Blaine and Kurt’s fight over Kurt’s new physique and Blaine’s jealousy could have been more interesting. Why is Blaine even with Kurt if he thinks no one would have been attracted to Kurt before he started working out? And it’s touched on that Blaine likes being needed by Kurt, but they don’t go deeper into that.
5 Episode 5×18 – “The Back-Up Plan”
For the first five seasons of the series, Rachel Berry’s one and only goal has been to become a star on Broadway. And in Season 5, she gets there. The lead in Funny Girl, which was her dream scenario. So of course once she’s achieved that, she immediately gets bored of it and decides she wants to be a TV star instead.
The whole episode is so dumb. If there had been more of an existential crisis for Rachel, that would have made more sense. But it comes off as her just wanting more. There are a lot of smaller things in the episode that are also dumb, but Rachel risking her Broadway career was just lunacy.
4 Episode 2×17 – “A Night Of Neglect”
The earliest episode of the series to appear on this list, “A Night of Neglect” is another that suffers from being simply a filler episode. It does have one long-lasting ramification, Will and Holly breaking up. But they were never going to last due to Will’s love for Emma. The rest is just Sue being obnoxious, and a parade of recurring characters coming in to make the Glee Club’s life difficult. Even the recurring characters in the Glee Club (Lauren Zizes) are insufferable this episode.
3 Episode 4×20 – “Lights Out”
One of Glee’s major issues is that it could never quite decide what the tone was. It marketed itself as a comedy but it often wanted to tackle more serious issues. Sometimes it was successful in doing so but more often than not, it fell short. Never was this clearer than in the episode where Ryder revealed that he’d been molested when he was a tween. The story itself wasn’t bad, or even the characters’ reactions because a bunch of guys saying he was lucky is sadly probable. It was that things surrounding it, especially in the musical numbers, didn’t strike the right tone. It was presented as a surprise twist and it’s far too serious of an issue to be used a plot device, especially in a comedy.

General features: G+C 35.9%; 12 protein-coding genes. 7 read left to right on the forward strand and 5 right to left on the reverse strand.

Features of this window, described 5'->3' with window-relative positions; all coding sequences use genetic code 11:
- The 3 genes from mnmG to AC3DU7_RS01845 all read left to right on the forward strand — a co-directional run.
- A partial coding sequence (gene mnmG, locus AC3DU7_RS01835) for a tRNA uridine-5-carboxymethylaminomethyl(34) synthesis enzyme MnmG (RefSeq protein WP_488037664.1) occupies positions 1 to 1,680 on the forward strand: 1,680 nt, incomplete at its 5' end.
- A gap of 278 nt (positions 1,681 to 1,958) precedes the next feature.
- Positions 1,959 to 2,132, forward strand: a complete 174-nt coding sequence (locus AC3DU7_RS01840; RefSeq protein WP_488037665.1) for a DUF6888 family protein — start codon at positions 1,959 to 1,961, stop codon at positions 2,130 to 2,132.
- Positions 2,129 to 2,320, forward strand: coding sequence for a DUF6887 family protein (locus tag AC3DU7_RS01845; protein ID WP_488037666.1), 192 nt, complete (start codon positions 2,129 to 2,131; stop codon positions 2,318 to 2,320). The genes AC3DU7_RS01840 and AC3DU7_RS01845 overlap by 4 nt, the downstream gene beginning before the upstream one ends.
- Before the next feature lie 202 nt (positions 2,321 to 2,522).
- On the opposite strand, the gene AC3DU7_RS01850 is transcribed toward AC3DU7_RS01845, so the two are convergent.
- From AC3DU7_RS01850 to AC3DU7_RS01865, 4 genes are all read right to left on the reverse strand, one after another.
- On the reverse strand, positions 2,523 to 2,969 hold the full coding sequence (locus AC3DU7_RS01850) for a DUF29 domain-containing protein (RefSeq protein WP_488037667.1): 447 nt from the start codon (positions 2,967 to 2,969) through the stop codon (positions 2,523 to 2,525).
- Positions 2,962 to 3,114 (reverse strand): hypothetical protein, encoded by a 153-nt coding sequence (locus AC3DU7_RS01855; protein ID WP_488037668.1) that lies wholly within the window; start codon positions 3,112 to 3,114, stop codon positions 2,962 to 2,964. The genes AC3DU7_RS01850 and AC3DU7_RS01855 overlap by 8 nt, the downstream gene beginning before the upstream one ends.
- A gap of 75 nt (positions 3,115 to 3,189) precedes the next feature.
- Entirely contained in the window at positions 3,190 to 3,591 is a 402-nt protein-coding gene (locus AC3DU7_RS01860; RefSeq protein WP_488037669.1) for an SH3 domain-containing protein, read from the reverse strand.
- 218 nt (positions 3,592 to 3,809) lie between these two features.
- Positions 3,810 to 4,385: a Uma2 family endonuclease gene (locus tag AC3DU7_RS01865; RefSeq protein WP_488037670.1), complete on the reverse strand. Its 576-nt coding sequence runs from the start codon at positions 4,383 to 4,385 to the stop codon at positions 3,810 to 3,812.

2 Episode 5×04 – “A Katy Or A Gaga”
Following the episode memorializing Cory Monteith was never going to be easy. Glee is a musical comedy and it is nearly impossible to strike a completely light tone following the premature death of a lead actor and character. The episode in large part ignores the elephant in the room, mentioning it only in conversations between Rachel and Kurt.
The bulk of the episode is another of Mr. Schue’s weird battles between factions in the Glee Club. In this case, it’s the Katy Perry lovers versus the Lady Gaga fans. They’re set up as opposites, but although Katy and Gaga are obviously different, they’re not exactly opposites so it doesn’t make a ton of sense. And there’s more drama with the new members of the club, and they’re just not interesting enough to sustain all the emotional weight of an episode.
1 Episode 5×08 – “Previously Unaired Christmas”
The fifth season’s Christmas episode is the lowest-rated of all of Glee’s episodes on IMDB with a seven out of ten. The episode suffers from a lot of unnecessary extras. It’s set a year earlier for no discernible reason. It features some pretty obnoxious musical numbers. Rachel, Kurt, and Santana’s rendition of “Christmas, Don’t Be Late” helium voices and all, is completely unnecessary. It’s touted as being edgy, but it’s not more edgier than any other Glee episode. But it’s insensitivity is somehow harder to take because it’s a holiday episode, and for most TV shows, those are a high point, and heartwarming. Glee goes the opposite way with theirs.
NEXT: Glee: 10 Storylines That Make No Sense (And 10 That Hurt The Show)